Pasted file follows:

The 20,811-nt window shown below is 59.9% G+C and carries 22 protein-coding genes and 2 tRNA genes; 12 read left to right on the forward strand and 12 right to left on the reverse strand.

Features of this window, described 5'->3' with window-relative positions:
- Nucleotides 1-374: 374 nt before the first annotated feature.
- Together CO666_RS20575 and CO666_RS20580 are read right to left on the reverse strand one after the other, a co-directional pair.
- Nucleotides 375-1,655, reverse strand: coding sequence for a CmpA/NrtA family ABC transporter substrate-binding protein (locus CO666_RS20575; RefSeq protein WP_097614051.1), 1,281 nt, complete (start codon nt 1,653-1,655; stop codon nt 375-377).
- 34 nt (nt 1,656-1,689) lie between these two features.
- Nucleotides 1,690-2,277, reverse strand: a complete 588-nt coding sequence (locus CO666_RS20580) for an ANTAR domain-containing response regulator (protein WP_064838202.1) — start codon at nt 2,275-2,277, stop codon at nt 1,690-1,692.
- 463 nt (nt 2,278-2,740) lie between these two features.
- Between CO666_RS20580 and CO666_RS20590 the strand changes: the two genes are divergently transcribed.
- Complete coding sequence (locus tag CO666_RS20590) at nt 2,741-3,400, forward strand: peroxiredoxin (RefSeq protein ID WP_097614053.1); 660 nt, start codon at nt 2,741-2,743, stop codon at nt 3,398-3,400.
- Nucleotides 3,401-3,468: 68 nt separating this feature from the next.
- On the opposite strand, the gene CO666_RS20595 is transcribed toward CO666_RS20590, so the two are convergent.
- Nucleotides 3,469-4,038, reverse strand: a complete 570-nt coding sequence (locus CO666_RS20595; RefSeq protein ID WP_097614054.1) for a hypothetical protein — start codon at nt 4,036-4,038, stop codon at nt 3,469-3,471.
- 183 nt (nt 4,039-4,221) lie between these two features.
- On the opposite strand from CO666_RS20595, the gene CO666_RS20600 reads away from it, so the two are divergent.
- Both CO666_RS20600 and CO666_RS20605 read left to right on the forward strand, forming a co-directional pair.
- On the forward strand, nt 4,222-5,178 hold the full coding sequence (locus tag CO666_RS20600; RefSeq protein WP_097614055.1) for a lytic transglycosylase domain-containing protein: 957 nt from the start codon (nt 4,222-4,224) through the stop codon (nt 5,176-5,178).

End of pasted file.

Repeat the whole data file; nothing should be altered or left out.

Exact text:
The 20,811-nt window shown below is 59.9% G+C and carries 22 protein-coding genes and 2 tRNA genes; 12 read left to right on the forward strand and 12 right to left on the reverse strand.

Features of this window, described 5'->3' with window-relative positions:
- Nucleotides 1-374: 374 nt before the first annotated feature.
- Together CO666_RS20575 and CO666_RS20580 are read right to left on the reverse strand one after the other, a co-directional pair.
- Nucleotides 375-1,655, reverse strand: coding sequence for a CmpA/NrtA family ABC transporter substrate-binding protein (locus CO666_RS20575; RefSeq protein WP_097614051.1), 1,281 nt, complete (start codon nt 1,653-1,655; stop codon nt 375-377).
- 34 nt (nt 1,656-1,689) lie between these two features.
- Nucleotides 1,690-2,277, reverse strand: a complete 588-nt coding sequence (locus CO666_RS20580) for an ANTAR domain-containing response regulator (protein WP_064838202.1) — start codon at nt 2,275-2,277, stop codon at nt 1,690-1,692.
- 463 nt (nt 2,278-2,740) lie between these two features.
- Between CO666_RS20580 and CO666_RS20590 the strand changes: the two genes are divergently transcribed.
- Complete coding sequence (locus tag CO666_RS20590) at nt 2,741-3,400, forward strand: peroxiredoxin (RefSeq protein ID WP_097614053.1); 660 nt, start codon at nt 2,741-2,743, stop codon at nt 3,398-3,400.
- Nucleotides 3,401-3,468: 68 nt separating this feature from the next.
- On the opposite strand, the gene CO666_RS20595 is transcribed toward CO666_RS20590, so the two are convergent.
- Nucleotides 3,469-4,038, reverse strand: a complete 570-nt coding sequence (locus CO666_RS20595; RefSeq protein ID WP_097614054.1) for a hypothetical protein — start codon at nt 4,036-4,038, stop codon at nt 3,469-3,471.
- 183 nt (nt 4,039-4,221) lie between these two features.
- On the opposite strand from CO666_RS20595, the gene CO666_RS20600 reads away from it, so the two are divergent.
- Both CO666_RS20600 and CO666_RS20605 read left to right on the forward strand, forming a co-directional pair.
- On the forward strand, nt 4,222-5,178 hold the full coding sequence (locus tag CO666_RS20600; RefSeq protein WP_097614055.1) for a lytic transglycosylase domain-containing protein: 957 nt from the start codon (nt 4,222-4,224) through the stop codon (nt 5,176-5,178).